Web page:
Monday, June 18, 2007

Who Ya Got, Wilbon or Kornheiser? Google says: Wilbon!

First, the important stuff, for some reason Google adwords values Michael Wilbon more than Tony Kornheiser. And Google LOVES Woody Paige.

Update: Woody like Michael Wilbon, was $1/click out of the gate. Paige is up to $5/click now in that campaign (too rich for my blood) and even Plaschke is $5.

Wilbon escalated to $5 as well. Kornheiser? Still only a dollar. Jay Mariotti? $.50. This could be somehow in Google-ese that Jay is more associated with the rantings of a mad-man and so they gave me a price break. To be honest, some of what happens in terms of results makes a lot of sense on the Google side, but some of it...not so much. Now on with the real piece.
Ted Leonsis wrote a blurb on how the whole deal with the crazy DA that knew that none of the Duke Lacrosse player’s DNA was involved, and yet according to his lawyer “his brain just couldn’t process the information. That’s just the way his brain works.” (that’s a paraphrase, though not much of one). Ted said now the whole thing should be put to bed and that we always have to remember someone is innocent until proved guilty.

While I generally do love that system, I’m really not so sure. The DA got disbarred, and that’s good. But I’m all good with him getting an immediate 5 year jail sentence where he has to actually serve 6-12 months, and I don’t even need the trial. One thing is for sure, barring a miracle, this isn’t going to bed. Certainly if the families of those kids can’t press criminal charges against the former D.A., they will try something in the civil courts (assuming the guy has a couple of nickels to rub together). I hope they press criminal charges. It was criminal what he did to those kids. Losing his license to practice law is a good start, and it’s probably enough for me. But I doubt it’s enough for those kids, and if it isn’t I couldn’t blame them.

I also don’t need a court of law to know that Barry Bonds is lying, that Mark McGwire lied, that Sammy Sosa lied – not just about his abilities with English when he was in front of congress, and not just with the steroids, but oh man, don’t even get me started on the corked bat.

I know for sure they lied, and I don’t need any other information. Also, you can look at what actually happens and absolutely figure out the rest (Dusty Baker knew about Bonds, Tony LaRussa knew about McGwire…But Selig for sure, knew).

It’s the human condition. When the stakes are very high (or in some cases only perceived to be high when they are actually not), we have a tendency to lie our butts off. “I did not have sex with that woman…”

When it comes to kids, or even most people, I am right there with Ted. But when it comes to stuff I have to watch on ESPN every day? No. Rafael “the finger wag” Paliemero wagged his finger while he lied (and a few months later tested positive – then he tried to lie again and blame it on someone else!).

I persist only because I am delusional and actually want to resolve the steroids crisis. I’m a problem solver. If you want cheating in baseball fixed, you have to fix it from both sides. Am I as sure as I can be that Barry knew exactly what the cream and the clear were? Yes, yes I am. Am I sure Giants managers, coaches, Brian Sabean (GM) knew that Barry was up to something? Of course I am. Am I as certain that Bud knew about steroids as I am that Sammy Sosa can absolutely tell the difference between his regular bat and a corked bat with his eyes closed? Of course I am.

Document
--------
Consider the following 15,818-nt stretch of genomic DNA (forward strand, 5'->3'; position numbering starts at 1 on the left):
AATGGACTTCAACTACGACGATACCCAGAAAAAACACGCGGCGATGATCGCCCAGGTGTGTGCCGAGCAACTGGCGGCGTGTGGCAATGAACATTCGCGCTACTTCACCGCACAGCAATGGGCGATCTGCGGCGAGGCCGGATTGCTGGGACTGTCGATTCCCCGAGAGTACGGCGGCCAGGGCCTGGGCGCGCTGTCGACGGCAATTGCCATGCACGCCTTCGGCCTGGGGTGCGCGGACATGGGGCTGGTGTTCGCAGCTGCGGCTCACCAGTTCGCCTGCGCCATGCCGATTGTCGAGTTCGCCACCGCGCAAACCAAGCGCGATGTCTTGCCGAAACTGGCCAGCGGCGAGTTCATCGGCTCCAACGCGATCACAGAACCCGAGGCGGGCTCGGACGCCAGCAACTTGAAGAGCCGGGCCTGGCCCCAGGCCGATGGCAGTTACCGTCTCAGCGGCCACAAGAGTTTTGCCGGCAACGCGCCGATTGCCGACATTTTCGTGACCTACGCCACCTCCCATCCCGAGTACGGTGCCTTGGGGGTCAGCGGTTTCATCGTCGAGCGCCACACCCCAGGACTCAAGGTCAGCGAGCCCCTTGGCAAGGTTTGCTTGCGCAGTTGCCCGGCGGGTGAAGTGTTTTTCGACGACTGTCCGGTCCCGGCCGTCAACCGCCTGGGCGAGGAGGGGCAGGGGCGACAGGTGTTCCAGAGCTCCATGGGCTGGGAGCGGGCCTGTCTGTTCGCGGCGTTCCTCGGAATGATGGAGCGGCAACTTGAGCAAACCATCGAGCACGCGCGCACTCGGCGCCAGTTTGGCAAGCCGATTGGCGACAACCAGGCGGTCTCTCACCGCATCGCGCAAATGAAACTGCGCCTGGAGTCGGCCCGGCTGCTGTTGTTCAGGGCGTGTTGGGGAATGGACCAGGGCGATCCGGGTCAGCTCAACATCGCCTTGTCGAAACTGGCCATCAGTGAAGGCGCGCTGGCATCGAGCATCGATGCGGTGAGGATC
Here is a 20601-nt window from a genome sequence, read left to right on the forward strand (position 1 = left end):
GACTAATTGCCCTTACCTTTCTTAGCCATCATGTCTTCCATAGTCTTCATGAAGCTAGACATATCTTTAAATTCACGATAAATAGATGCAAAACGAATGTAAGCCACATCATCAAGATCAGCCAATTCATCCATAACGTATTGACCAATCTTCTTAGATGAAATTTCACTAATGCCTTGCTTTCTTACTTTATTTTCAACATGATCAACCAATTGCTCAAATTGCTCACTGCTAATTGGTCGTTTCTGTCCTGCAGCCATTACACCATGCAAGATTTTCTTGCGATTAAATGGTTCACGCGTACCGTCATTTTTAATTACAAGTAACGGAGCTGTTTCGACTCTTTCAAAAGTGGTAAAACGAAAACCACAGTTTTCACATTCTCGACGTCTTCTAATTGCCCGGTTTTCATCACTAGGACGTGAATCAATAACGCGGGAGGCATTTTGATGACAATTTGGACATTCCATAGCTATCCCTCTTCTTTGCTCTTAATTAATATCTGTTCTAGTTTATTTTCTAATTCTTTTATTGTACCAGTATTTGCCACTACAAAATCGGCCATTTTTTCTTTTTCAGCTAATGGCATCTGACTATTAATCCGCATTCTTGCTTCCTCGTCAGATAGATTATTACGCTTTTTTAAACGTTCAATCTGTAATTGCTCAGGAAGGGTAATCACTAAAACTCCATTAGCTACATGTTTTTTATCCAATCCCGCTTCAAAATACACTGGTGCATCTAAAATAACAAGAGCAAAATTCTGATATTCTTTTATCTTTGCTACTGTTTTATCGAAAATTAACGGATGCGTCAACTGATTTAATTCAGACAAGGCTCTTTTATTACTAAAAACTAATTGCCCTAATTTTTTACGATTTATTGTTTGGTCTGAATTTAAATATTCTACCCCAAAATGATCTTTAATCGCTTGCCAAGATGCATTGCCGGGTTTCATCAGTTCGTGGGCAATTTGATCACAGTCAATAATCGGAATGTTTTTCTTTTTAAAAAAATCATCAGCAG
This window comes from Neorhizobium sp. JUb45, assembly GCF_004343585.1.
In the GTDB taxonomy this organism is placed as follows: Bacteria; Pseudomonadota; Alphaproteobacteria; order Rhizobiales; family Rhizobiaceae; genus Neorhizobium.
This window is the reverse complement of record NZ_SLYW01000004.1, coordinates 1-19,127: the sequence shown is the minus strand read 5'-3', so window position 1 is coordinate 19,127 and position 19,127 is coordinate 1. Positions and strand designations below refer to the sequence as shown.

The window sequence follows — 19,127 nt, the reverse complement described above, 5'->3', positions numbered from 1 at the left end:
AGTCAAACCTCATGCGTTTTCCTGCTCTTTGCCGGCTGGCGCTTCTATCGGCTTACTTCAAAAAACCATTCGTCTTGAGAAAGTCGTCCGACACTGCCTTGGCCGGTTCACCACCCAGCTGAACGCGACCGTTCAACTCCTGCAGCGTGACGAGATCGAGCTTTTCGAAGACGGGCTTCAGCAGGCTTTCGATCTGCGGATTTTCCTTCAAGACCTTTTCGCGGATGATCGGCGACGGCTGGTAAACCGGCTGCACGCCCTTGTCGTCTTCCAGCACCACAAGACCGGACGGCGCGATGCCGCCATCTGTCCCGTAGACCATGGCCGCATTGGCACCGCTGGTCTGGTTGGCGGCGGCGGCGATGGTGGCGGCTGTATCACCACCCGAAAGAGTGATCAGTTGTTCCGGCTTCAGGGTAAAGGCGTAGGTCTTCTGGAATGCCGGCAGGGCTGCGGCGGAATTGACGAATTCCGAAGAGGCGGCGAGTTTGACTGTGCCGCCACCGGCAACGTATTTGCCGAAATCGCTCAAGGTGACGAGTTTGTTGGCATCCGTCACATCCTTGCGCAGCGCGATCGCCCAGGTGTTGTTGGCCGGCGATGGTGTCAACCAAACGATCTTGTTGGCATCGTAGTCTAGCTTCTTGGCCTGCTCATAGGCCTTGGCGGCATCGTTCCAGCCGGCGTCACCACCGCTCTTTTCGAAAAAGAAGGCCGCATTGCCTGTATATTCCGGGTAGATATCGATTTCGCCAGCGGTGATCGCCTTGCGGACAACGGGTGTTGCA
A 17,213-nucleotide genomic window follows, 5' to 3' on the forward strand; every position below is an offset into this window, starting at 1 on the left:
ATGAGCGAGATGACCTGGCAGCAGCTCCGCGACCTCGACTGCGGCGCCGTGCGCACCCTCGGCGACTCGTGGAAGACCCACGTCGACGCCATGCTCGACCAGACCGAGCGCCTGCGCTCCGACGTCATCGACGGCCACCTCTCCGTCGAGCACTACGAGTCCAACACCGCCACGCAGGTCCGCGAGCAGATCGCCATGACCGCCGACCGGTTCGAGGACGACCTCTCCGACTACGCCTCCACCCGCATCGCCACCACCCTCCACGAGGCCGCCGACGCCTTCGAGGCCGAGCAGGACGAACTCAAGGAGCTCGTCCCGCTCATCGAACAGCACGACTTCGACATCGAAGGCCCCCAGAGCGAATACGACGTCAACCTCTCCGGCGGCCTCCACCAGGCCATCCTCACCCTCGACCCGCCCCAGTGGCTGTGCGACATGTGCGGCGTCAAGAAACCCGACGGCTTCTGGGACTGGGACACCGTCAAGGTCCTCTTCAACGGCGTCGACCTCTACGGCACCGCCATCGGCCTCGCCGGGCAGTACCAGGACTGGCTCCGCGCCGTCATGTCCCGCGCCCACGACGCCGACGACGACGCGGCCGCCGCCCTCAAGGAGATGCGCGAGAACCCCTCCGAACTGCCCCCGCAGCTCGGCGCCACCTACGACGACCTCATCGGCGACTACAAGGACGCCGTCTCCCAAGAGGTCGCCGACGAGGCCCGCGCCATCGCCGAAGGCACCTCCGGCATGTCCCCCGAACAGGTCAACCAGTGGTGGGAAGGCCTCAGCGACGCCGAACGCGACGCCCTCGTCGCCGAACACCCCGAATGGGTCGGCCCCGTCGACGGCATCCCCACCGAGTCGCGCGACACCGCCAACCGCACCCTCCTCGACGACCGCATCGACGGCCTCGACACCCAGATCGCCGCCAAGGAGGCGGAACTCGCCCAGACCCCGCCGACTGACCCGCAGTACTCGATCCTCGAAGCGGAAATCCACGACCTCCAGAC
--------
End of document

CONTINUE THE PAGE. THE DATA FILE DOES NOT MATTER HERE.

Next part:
Both sides lied because it benefited both sides. This is why I view this vastly differently than I view the D.A. and Duke Lacrosse players. In that scenario only one guy was lying – the D.A. He wanted a juicy case that would get press and get him reelected. With performance enhancing drugs in MLB, everyone is lying because everyone benefited. Worse still, it is perceived by both sides that there is absolutely no upside in telling the truth. I agree with this because the whole investigation is unjust, focusing only on the players. That might make congress happy that MLB did something. But congress is a hypocrite too. MLB is like the only entity in the USA with an anti-trust exemption. If the government really wanted to get baseball to do something, they’d just threaten to revoke that. There has been legislation proposed to do just that, but it’s more of lone gun thing than the congress singing in unison.

I ran the ads calling Bud Selig a liar against the keywords, Bud Selig, MLB, and Barry Bonds. But I threw a little bit of money at it. Less than 1% of what I think it would take to actually make a difference, and if any of you want to send me the other 99% I’ll gladly keep at it. I targeted “Shame on you ESPN” ads against the keywords ESPN! And I was the only ad!

I got some e-mail from Google that one of my ads had been disapproved – but it was because of spelling/grammar! I had spelled Sportscenter as Sportcenter. I fixed it, and put the ad back up. My favorite hour of the day is 2pm-3pm on ESPN, and although I almost never watch it live, I almost never ever miss Around the Horn or PTI. I ran my ads against Tony Kornheiser and Michael Wilbon. Initially, Kornheiser was $.50 and Wilbon was $1!! Tony Reali ($.40/click) initially outranked every member of Around the Horn I ran the ad against except Woody Paige, who like Wilbon went for a dollar. In the end the “quality” (it’s not a complex explanation, but I’ll skip it here) of my ads was so bad that Kornheiser went up to $1 and everyone else went up to $.50.